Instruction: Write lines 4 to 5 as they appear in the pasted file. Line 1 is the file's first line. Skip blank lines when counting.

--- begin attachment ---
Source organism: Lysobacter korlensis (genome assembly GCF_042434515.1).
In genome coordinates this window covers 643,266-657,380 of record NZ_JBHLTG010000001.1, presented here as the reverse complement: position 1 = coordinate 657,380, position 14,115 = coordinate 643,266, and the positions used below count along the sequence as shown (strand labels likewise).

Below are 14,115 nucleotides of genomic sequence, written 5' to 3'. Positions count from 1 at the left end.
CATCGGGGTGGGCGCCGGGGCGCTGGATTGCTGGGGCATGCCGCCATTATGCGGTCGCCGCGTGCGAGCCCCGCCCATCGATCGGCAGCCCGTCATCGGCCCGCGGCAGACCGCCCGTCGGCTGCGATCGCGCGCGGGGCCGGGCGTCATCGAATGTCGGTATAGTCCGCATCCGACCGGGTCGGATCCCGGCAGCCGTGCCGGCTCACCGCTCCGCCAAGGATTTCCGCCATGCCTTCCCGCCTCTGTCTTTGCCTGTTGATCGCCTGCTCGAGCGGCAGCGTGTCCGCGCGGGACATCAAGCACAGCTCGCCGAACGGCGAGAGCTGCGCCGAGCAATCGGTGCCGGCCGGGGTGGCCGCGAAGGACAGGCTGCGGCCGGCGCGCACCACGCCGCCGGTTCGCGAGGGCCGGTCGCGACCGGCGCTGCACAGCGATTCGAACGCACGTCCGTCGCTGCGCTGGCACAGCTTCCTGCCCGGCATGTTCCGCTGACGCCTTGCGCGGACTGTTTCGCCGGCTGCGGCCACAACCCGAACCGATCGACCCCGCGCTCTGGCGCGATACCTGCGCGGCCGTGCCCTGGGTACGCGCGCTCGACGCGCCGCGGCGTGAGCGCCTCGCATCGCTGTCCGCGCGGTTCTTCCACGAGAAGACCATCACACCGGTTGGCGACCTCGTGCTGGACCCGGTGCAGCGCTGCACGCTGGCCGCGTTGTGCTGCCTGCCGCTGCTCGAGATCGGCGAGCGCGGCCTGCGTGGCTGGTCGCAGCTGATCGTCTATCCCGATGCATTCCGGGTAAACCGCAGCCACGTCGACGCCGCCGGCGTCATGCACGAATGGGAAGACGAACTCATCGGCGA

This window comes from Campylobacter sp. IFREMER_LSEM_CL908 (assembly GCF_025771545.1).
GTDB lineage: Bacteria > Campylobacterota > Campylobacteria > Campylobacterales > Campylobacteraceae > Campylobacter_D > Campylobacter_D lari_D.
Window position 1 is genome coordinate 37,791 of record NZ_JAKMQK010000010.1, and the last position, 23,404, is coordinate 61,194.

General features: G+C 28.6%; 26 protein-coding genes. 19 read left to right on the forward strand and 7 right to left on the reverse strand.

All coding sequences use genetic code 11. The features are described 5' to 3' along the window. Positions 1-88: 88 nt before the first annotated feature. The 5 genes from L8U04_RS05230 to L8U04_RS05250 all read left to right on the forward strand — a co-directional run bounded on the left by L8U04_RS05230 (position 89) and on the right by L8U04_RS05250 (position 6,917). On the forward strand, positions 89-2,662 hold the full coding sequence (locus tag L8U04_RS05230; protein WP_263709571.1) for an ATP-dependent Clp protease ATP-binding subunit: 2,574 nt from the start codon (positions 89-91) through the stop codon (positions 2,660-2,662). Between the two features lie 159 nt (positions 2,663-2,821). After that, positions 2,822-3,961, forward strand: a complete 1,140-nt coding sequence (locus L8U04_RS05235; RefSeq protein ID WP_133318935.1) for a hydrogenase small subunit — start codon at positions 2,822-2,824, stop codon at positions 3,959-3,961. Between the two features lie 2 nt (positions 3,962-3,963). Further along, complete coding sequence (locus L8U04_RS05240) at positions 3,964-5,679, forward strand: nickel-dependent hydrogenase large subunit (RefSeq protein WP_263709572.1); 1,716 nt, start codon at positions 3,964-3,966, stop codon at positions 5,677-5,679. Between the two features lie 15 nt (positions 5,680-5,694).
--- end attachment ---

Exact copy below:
CATCGGGGTGGGCGCCGGGGCGCTGGATTGCTGGGGCATGCCGCCATTATGCGGTCGCCGCGTGCGAGCCCCGCCCATCGATCGGCAGCCCGTCATCGGCCCGCGGCAGACCGCCCGTCGGCTGCGATCGCGCGCGGGGCCGGGCGTCATCGAATGTCGGTATAGTCCGCATCCGACCGGGTCGGATCCCGGCAGCCGTGCCGGCTCACCGCTCCGCCAAGGATTTCCGCCATGCCTTCCCGCCTCTGTCTTTGCCTGTTGATCGCCTGCTCGAGCGGCAGCGTGTCCGCGCGGGACATCAAGCACAGCTCGCCGAACGGCGAGAGCTGCGCCGAGCAATCGGTGCCGGCCGGGGTGGCCGCGAAGGACAGGCTGCGGCCGGCGCGCACCACGCCGCCGGTTCGCGAGGGCCGGTCGCGACCGGCGCTGCACAGCGATTCGAACGCACGTCCGTCGCTGCGCTGGCACAGCTTCCTGCCCGGCATGTTCCGCTGACGCCTTGCGCGGACTGTTTCGCCGGCTGCGGCCACAACCCGAACCGATCGACCCCGCGCTCTGGCGCGATACCTGCGCGGCCGTGCCCTGGGTACGCGCGCTCGACGCGCCGCGGCGTGAGCGCCTCGCATCGCTGTCCGCGCGGTTCTTCCACGAGAAGACCATCACACCGGTTGGCGACCTCGTGCTGGACCCGGTGCAGCGCTGCACGCTGGCCGCGTTGTGCTGCCTGCCGCTGCTCGAGATCGGCGAGCGCGGCCTGCGTGGCTGGTCGCAGCTGATCGTCTATCCCGATGCATTCCGGGTAAACCGCAGCCACGTCGACGCCGCCGGCGTCATGCACGAATGGGAAGACGAACTCATCGGCGA

This window comes from Campylobacter sp. IFREMER_LSEM_CL908 (assembly GCF_025771545.1).